After three decades of working as an engineer, Rob Hope decided to return to the University of Houston to earn a master’s degree in curriculum and teaching. He wants to teach math in high school when he retires. Hope said she found the perfect program for graduates at UH Education College – flexible, relevant and high quality.
“It may sound trite, but the teachers really care about the students,” said Hope, who started the online program while living in Houston and now takes classes in Washington, D.C., where he works as a project manager at Shell. “I like flexibility, but at the same time I still have the recognition of the name of the brick institution.”
The online master’s programs at the UH College of Education are consistently among the best in the country. According to results released Tuesday, this year the college ranked 14th on the list of the best online alumni programs on the US News & World Report list.
“At the University of Houston, we prioritize innovative instruction to enhance student learning, whether online or in person,” said Paul Mirik Short, senior vice president of academics and vice president of UH.
Strong UH scores in the rankings reflect high output (95%); low class size (average 17 students); highly qualified faculty; use of a variety of technologies; and useful support services, including academic counseling and career assistance.
The ranking covers the online M.Ed. programs in curricula and training, higher education and special populations. The curriculum and study program offers online specialization in early childhood; mathematics; reading and language arts; training, design and technology; bilingual / ESL; and health science education. The Special Population program includes an online specialization in special education and the gifted and talented.
UH also ranked first in the US News 2022 online education program, ranking 14th in the curriculum and training and 13th in education administration and oversight.
“Our faculty continue to improve their online teaching practices to keep students interested and well-prepared to become leaders in their field,” said Bob McPherson, dean of the College of Education.
Hope, who specializes in math education, said the assignments helped him improve his research, technology and writing skills, giving him an invaluable understanding of how to be an effective teacher. He said the course on working with multilingual students was particularly useful and he continued to use the online app introduced in the classroom to study Spanish.
“The workload is not too great, but it is relevant,” he said, adding that he liked the task of associate professor Melissa Gallagher’s course on teaching proportions. “When you leave this class, you sweat a little, but you definitely come out of there with good information.”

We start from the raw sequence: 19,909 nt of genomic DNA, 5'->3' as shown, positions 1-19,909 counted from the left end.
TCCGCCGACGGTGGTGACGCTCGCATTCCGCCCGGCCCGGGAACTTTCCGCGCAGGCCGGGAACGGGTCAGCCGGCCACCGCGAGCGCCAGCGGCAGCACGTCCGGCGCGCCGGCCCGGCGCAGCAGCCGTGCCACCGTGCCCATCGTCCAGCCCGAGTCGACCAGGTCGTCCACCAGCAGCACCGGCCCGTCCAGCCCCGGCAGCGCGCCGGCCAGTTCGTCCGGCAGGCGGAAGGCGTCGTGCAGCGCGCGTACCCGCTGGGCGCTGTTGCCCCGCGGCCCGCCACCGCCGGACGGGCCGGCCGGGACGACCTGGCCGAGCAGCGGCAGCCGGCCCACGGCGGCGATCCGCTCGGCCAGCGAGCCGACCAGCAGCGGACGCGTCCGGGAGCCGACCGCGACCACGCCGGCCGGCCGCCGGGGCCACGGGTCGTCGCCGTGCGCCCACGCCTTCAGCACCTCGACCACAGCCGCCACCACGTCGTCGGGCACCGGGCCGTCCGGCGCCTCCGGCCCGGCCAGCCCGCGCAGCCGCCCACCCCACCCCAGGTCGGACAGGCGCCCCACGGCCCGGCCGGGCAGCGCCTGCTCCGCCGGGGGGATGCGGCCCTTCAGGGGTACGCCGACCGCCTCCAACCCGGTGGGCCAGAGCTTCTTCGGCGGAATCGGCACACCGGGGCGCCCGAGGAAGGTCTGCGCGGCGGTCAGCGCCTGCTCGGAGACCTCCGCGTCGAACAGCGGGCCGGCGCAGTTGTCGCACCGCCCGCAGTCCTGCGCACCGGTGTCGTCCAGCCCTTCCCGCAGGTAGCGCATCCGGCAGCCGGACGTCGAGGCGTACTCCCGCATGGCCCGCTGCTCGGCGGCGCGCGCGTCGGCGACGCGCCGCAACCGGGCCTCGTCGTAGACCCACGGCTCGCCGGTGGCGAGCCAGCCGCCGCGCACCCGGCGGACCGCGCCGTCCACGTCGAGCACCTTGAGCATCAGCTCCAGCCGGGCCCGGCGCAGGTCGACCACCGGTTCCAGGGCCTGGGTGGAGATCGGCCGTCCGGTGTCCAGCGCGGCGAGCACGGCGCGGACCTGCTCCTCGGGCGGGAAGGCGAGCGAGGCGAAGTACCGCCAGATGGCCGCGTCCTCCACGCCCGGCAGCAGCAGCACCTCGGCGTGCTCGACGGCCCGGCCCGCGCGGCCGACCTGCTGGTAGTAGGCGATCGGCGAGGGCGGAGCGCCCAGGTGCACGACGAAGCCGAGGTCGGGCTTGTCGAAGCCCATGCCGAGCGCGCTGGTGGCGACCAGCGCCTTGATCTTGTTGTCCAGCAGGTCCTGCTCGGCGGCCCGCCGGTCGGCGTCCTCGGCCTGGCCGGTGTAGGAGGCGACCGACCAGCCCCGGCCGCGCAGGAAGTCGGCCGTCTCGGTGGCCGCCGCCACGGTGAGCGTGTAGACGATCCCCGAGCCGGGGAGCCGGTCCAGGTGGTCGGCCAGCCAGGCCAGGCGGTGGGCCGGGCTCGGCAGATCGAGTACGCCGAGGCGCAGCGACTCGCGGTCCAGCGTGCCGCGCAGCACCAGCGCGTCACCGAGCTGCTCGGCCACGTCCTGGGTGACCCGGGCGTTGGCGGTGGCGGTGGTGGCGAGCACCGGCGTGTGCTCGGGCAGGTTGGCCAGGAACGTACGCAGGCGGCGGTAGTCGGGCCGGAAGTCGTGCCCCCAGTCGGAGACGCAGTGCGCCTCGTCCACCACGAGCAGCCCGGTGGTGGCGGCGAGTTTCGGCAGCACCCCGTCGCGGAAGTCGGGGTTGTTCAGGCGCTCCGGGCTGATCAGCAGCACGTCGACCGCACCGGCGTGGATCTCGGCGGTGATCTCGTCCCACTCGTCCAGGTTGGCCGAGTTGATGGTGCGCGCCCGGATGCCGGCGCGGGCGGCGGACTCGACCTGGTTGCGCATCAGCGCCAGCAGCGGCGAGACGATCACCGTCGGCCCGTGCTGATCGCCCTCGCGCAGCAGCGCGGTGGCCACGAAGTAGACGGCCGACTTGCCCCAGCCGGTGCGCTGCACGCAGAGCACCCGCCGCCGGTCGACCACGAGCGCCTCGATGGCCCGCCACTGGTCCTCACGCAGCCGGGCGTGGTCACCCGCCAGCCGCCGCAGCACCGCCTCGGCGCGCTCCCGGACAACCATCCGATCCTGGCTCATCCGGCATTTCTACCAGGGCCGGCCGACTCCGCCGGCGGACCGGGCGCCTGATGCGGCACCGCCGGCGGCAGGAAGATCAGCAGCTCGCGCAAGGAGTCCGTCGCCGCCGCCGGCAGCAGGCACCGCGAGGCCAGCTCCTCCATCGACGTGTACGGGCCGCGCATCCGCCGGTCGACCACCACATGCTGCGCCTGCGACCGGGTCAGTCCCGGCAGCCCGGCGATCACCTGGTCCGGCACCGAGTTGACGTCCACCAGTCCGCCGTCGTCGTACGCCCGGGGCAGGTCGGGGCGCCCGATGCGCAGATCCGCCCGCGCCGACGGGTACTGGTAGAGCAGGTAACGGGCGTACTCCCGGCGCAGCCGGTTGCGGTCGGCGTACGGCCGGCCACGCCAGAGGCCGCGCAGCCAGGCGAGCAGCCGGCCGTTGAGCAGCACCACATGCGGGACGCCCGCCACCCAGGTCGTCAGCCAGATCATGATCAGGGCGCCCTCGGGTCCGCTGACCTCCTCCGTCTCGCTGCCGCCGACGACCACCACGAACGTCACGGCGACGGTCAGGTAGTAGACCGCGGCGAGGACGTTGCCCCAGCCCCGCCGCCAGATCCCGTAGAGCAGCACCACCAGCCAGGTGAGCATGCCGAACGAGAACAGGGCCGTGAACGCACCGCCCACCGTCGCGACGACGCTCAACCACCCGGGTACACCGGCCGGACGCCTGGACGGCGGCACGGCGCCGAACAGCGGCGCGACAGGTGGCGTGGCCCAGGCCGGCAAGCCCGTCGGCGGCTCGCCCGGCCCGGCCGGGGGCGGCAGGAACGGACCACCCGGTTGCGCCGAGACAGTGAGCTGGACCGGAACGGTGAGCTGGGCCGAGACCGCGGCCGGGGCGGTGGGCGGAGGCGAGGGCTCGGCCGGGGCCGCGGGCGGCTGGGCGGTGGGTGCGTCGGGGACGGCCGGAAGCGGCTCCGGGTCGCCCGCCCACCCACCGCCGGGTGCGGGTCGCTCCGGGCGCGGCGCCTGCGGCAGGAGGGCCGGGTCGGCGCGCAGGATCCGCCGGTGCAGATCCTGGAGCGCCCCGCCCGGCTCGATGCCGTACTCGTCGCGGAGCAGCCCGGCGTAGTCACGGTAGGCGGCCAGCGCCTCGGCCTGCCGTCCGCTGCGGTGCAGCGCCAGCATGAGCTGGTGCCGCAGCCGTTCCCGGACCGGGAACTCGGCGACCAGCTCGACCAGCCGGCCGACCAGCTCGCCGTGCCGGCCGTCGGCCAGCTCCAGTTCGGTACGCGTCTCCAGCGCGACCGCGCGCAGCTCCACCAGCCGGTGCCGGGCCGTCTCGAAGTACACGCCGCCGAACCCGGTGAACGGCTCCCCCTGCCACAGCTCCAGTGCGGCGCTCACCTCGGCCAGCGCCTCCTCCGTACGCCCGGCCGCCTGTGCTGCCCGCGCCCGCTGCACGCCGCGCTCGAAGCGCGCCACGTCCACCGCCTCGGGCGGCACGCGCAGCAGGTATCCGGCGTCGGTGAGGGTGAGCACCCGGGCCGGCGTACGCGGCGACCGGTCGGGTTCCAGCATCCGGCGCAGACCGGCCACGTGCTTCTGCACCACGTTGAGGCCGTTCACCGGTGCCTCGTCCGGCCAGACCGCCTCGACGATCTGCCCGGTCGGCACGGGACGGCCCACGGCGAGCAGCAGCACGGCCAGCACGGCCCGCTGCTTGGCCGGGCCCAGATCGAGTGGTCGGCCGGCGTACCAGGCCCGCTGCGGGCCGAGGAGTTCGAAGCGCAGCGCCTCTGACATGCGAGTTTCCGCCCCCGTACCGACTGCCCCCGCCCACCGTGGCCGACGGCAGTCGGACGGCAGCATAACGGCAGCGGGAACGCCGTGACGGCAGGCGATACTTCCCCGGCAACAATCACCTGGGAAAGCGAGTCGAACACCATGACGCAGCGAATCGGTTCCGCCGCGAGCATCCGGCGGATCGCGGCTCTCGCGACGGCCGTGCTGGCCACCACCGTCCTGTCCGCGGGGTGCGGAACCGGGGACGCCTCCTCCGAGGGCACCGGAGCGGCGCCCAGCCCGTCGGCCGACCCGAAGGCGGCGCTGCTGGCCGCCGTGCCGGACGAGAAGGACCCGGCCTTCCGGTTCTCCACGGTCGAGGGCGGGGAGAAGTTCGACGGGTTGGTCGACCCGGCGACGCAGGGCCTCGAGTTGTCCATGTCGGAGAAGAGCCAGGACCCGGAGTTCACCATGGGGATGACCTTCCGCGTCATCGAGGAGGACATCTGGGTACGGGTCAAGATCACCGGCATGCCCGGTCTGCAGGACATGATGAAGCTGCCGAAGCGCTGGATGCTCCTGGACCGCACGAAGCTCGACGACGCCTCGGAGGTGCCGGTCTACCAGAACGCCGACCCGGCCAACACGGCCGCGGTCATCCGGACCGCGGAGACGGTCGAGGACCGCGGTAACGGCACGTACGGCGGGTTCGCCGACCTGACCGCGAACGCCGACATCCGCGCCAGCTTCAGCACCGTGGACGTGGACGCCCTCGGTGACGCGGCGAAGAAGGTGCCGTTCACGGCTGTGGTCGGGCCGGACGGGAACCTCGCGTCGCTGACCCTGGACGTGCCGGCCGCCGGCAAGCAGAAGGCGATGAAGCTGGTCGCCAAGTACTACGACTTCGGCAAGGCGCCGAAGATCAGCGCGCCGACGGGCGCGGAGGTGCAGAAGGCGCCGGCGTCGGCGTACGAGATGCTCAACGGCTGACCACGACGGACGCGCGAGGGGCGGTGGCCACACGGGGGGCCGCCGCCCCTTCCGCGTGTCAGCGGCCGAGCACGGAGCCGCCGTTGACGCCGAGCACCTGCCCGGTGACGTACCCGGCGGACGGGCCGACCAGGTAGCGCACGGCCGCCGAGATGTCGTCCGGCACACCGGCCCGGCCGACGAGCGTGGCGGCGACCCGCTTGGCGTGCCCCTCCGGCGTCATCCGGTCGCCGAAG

Gallagher said she makes every effort to promote in-depth discussions in an online environment, typically breaking students into small groups using session rooms. Students can work together or individually on math problems using online workspaces, and professors can come in and give real-time feedback. Including activities to build relationships is also important, Gallagher said when students enter the system from across the country.
“If there’s no trust, then students just turn off the video and go into hiding,” she said. “One thing I think is very important in any alumni program is to encourage students to think more deeply and reflect on what they are learning. I’m trying to help them become leaders. “
Elizabeth Rodriguez, who graduated in December with a degree in bilingual / English as a second language, said the online format worked well with her busy schedule. She began her studies as a bilingual class teacher at YES Prep Charter School and now works there as a literacy specialist. Her online M.Ed. classes usually met one evening every other week, and she had assignments in between.
Although she grew up bilingual, speaking English and Spanish, Rodriguez said she was partially studying for a master’s degree to study ESL strategies, she realized she and fellow educators needed to better support students.
“I think the online program works very well with a busy schedule of teachers,” she said. “We had mothers with newborns, there were teachers, there were administrators. It allowed us to get a higher education. “
She said she appreciated that her teachers divided the students into small groups, and noted that the online chat feature allows classmates to mark each other or ask questions easily.
“Our teachers, instead of just lecturing us for three hours, they included rooms for teamwork, and then we present. They still made it really attractive, ”she said.
Larenda Watts, a math teacher at the San Augustine ISD, about three hours north of Houston, said she is juggling an online master’s degree. The program between training, cheerleading sponsorship and church volunteering is worth it.
“I’ve built relationships with professors, and I’ve never seen any of them in person. The professors are very flexible, ”Watts said. “In each class there was something I could instantly bring to my class.”